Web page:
The Nikon Z6 is a full-frame mirrorless camera aimed at enthusiasts, featuring 24 Megapixels, built-in stabilisation, 273 embedded AF points and 12fps burst shooting. Announced in August 2018 alongside the higher resolution but more expensive and slightly slower Z7 model, both cameras launch Nikon’s long-awaited full-frame mirrorless ‘Z’ system.
The Z-system employs a brand new Z-mount with a 16mm flange to sensor distance and a wide 55mm inner diameter, allowing Nikon to more easily deliver high quality across the frame and achieve apertures as bright as f0.95. A 58mm f0.95 Noct lens is promised in 2019, but for now the system launches with three lenses: a 24-70mm f4 ‘kit’ zoom, along with 35mm f1.8 and 50mm f1.8 primes. There’s also the FTZ adapter that lets you use any F-mount lens with 93 models supporting autofocus, and if a lens has optical VR, it works alongside the body-based VR to enhance the stabilisation. Along with the 58mm f0.95, a Z-mount lens roadmap promises native 20mm f1.8, 85mm f1.8, 24-70mm f2.8, 70-200mm f2.8 and 14-30mm f4 lenses in 2019, while in 2020 promises native 50mm f1.2, 24m f1.8 and a 12-24mm f2.8 models. Third parties are also expected to launch Z-mount lenses.
Returning to the bodies, both the Z6 and Z7 share a great deal in common, including full-frame back-illuminated sensors with embedded phase-detect AF coverage across 90% of the frame (horizontal and vertical, and operating down to -4EV with an f2 lens). The sensors are stabilized in the body with 5-axes and up to five stops of compensation. They both share the same weatherproof bodies with magnesium alloy front, back and top covers, sealed to the same standards as the D850. Both share the same 3.6 Million dot Quad-VGA OLED electronic viewfinders with 0.8x magnification and the same 3.2in / 2.1 million dot tilting touchscreen. Both have the same controls including twin control dials, AF joystick, AF-ON button, and a small upper OLED panel for basic shooting information. Both employ a single XQD memory card slot and are powered by the EN-EL15B battery, good for 310-330 shots under CIPA conditions and USB-chargeable. Both can film 4k UHD video at 24, 25 or 30p or 1080 at up to 120p with audio, have adjustable movie AF speed and sensitivity, and are also equipped with microphone and headphone jacks, 10-bit output over HDMI with Nikon’s flat N-Log profile, focus peaking, zebra patterns, and have Wifi and Bluetooth to support Nikon’s SnapBridge technology.
So far, so similar. Where they differ is in sensor resolution, AF points, burst speed and price. The Nikon Z7 has 45.7 Megapixels, 493 AF points, 64-25600 native ISO sensitivity and 9fps bursts versus 24.5 Megapixels, 273 AF points, 100-51200 native ISO sensitivity and 12fps for the Z6. In terms of pricing, the Z6 body will launch at $1999 / 2099 GBP or $2599 / 2699 GBP in a kit with the 24-70mm f4, while the Z7 body will launch at $3399 / 3399 GBP or $3999 / 3999 GBP with the 24-70mm f4 zoom; you can also add the FTZ adapter for just 100 GBP if bundled with the body or kit. Bought separately the 24-70mm f4 costs 999 GBP, the 35mm f1.8 costs 849 GBP and the 50mm f1.8 costs 599, while the adapter costs 269 GBP; clearly it’s worth buying the kits with the zoom and the adapter. Sales start in September for the Z7, 24-70mm, 35mm and FTZ, while the Z6 and the 50mm f1.8 should follow in November. I had a chance to try out the Z6, 24-70mm f4, 35mm f1.8 and FTZ adapter at the official Nikon launch event and you can find out all about my experiences in my first-looks video review below!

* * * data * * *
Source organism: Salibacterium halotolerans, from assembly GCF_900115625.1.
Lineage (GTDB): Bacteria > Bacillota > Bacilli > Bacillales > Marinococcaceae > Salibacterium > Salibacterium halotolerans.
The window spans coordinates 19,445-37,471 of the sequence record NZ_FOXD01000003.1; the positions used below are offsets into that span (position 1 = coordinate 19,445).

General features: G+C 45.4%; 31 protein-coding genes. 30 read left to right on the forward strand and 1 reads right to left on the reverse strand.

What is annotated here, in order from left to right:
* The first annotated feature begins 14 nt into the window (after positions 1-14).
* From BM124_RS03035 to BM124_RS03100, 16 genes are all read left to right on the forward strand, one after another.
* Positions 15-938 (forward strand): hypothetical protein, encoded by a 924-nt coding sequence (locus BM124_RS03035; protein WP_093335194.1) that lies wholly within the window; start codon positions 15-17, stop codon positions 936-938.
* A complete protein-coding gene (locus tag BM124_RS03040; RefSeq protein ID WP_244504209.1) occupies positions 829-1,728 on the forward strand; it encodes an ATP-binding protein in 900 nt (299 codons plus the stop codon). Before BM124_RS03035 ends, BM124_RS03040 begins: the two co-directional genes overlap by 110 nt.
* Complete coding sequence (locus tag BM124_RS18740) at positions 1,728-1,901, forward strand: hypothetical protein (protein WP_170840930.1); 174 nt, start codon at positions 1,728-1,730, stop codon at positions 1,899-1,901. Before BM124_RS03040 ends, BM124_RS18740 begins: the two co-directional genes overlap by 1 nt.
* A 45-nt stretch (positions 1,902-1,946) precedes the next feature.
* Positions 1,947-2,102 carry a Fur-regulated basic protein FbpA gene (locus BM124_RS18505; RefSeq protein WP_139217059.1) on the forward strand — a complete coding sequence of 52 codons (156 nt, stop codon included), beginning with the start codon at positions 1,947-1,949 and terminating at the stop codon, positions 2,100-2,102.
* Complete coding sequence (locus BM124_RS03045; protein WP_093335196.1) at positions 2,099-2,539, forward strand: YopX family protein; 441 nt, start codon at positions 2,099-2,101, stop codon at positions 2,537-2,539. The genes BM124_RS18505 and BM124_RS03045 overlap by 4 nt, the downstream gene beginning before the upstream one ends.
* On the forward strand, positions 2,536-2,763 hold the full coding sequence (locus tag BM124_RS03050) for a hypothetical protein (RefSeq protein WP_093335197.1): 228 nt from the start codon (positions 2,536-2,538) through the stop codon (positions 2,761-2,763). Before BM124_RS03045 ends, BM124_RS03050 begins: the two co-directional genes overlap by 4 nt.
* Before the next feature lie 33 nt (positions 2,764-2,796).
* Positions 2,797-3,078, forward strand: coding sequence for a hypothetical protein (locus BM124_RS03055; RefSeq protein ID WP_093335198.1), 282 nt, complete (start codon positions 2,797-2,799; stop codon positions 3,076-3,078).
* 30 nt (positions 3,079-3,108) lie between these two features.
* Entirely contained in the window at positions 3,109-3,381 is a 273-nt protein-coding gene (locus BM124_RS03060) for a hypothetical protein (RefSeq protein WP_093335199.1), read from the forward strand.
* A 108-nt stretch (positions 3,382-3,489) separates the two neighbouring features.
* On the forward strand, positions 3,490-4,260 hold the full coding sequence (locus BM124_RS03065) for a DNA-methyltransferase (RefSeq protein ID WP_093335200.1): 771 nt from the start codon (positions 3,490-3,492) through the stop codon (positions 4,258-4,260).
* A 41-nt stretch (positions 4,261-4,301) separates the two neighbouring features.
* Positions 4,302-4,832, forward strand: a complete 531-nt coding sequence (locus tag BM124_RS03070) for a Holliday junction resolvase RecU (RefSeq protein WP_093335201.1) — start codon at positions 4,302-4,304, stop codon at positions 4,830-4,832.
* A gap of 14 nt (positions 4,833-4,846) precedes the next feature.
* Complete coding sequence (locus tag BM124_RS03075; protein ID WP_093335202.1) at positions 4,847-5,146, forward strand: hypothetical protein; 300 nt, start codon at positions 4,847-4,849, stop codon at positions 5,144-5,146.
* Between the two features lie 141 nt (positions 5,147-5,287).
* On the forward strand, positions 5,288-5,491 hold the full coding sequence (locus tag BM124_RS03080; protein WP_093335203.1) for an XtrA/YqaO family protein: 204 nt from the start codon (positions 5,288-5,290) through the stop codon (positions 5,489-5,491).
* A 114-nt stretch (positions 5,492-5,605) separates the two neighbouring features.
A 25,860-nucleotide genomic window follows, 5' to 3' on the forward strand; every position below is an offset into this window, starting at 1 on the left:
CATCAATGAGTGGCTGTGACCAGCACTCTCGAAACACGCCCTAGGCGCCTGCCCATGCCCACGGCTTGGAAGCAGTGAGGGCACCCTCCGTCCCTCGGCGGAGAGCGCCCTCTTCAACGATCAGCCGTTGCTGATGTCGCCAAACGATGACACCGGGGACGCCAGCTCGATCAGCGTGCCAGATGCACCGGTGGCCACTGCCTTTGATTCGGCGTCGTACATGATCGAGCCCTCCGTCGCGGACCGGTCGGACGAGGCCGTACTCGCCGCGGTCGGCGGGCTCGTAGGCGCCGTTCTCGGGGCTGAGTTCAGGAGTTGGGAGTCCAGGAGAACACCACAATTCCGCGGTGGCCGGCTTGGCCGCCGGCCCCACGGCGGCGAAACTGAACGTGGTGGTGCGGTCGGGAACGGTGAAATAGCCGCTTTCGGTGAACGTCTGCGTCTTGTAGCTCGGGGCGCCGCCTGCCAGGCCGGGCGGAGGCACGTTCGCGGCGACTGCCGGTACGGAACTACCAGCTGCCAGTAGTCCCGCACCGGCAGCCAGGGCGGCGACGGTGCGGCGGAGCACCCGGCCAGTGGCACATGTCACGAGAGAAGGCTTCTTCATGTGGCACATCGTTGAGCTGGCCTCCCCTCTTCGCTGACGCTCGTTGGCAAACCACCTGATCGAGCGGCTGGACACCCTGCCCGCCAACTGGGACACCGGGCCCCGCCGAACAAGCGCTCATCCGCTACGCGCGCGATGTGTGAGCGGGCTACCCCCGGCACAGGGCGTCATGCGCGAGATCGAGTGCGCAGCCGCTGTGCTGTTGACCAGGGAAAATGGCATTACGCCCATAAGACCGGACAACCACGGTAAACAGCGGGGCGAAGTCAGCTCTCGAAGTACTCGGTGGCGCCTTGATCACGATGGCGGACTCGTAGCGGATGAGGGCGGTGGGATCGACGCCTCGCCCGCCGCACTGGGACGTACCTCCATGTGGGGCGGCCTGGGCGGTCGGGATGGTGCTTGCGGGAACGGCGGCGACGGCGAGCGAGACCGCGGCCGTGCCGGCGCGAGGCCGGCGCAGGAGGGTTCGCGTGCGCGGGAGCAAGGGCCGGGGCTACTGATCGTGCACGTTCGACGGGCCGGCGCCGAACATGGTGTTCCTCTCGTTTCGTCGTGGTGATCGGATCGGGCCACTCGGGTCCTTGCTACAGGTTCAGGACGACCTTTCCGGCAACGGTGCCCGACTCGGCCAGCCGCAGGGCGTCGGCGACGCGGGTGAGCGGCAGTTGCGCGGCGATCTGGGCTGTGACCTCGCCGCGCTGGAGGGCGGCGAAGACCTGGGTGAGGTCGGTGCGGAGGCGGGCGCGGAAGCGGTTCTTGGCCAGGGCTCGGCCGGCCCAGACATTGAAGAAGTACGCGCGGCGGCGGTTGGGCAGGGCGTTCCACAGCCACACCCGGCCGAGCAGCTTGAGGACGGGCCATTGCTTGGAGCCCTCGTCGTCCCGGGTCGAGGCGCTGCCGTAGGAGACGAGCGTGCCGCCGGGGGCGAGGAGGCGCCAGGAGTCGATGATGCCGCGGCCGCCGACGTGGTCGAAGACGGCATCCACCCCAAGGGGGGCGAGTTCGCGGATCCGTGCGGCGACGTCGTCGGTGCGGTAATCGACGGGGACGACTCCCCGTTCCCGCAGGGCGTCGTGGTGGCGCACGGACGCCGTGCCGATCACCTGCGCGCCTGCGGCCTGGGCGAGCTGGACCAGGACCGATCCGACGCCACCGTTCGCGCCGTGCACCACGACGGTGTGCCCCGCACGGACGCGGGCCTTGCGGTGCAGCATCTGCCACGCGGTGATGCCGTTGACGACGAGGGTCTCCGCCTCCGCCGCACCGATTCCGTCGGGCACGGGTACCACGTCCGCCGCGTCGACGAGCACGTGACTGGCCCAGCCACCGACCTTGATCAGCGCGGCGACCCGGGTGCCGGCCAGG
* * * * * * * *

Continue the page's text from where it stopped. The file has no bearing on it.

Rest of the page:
Order the Nikon Z6 from Amazon, B&H, Adorama or Wex.
Nikon Z6 vs Sony Alpha A7 III
Nikon is under no illusions that the camera to beat – or at least match – is the Sony A7 III, and the Z6 indeed shares a great deal in common with it. In a similarly-sized weatherproof body you’re getting a back-illuminated full-frame sensor with 24 Megapixels, built-in 5 axis stabilisation good for 5 stops, similar top burst speeds (12fps on the Z6 vs 10fps on the A7 III), 4k video up to 30fps or 1080 video up to 120p, tilting touchscreens, embedded phase-detect AF covering large portions of the frame, and Wifi with Bluetooth.
In its favour, the Z6 employs a potentially faster card format with an XQD slot, but sadly lacks the twin slot capabilities of the A7 III. The Z6 has a more detailed viewfinder (quad VGA 1280×960 vs XGA 1024×768 on the A7 III) and a larger screen too (3.2in on the Z6 vs 3in on the A7 III). The Z6 includes an interval timer and timelapse video options in-camera (both sorely lacking from the Sony), 10 bit 4k over HDMI (the A7 III only does 8 bit), a far superior touchscreen interface, and the AF system works down to -4EV compared to -3EV for the Sony, although the Nikon lacks eye-detection which has become very refined on the A7 III. Finally a big advantage of the Z7 over the Sony is the ability to adapt F-mount lenses with decent support for autofocus – something that will tempt existing Nikon owners to stay with the brand.